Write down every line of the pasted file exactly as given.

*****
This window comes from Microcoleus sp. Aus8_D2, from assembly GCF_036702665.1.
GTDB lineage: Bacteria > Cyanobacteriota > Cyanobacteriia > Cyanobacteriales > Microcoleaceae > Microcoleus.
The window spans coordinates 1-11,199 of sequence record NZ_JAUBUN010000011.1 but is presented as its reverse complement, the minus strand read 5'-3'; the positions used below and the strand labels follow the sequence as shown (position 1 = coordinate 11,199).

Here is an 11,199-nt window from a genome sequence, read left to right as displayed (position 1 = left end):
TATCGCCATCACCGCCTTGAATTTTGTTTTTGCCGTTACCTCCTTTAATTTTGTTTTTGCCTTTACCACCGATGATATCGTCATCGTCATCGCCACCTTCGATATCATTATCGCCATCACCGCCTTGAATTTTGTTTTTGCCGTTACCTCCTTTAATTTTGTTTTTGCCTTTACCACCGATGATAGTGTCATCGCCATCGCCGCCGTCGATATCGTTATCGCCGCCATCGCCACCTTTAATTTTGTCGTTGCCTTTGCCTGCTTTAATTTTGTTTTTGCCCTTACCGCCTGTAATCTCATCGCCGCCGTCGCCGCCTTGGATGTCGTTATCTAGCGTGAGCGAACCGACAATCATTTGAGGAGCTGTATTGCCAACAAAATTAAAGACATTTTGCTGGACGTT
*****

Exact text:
This window comes from Microcoleus sp. Aus8_D2, from assembly GCF_036702665.1.
GTDB lineage: Bacteria > Cyanobacteriota > Cyanobacteriia > Cyanobacteriales > Microcoleaceae > Microcoleus.
The window spans coordinates 1-11,199 of sequence record NZ_JAUBUN010000011.1 but is presented as its reverse complement, the minus strand read 5'-3'; the positions used below and the strand labels follow the sequence as shown (position 1 = coordinate 11,199).

Here is an 11,199-nt window from a genome sequence, read left to right as displayed (position 1 = left end):
TATCGCCATCACCGCCTTGAATTTTGTTTTTGCCGTTACCTCCTTTAATTTTGTTTTTGCCTTTACCACCGATGATATCGTCATCGTCATCGCCACCTTCGATATCATTATCGCCATCACCGCCTTGAATTTTGTTTTTGCCGTTACCTCCTTTAATTTTGTTTTTGCCTTTACCACCGATGATAGTGTCATCGCCATCGCCGCCGTCGATATCGTTATCGCCGCCATCGCCACCTTTAATTTTGTCGTTGCCTTTGCCTGCTTTAATTTTGTTTTTGCCCTTACCGCCTGTAATCTCATCGCCGCCGTCGCCGCCTTGGATGTCGTTATCTAGCGTGAGCGAACCGACAATCATTTGAGGAGCTGTATTGCCAACAAAATTAAAGACATTTTGCTGGACGTT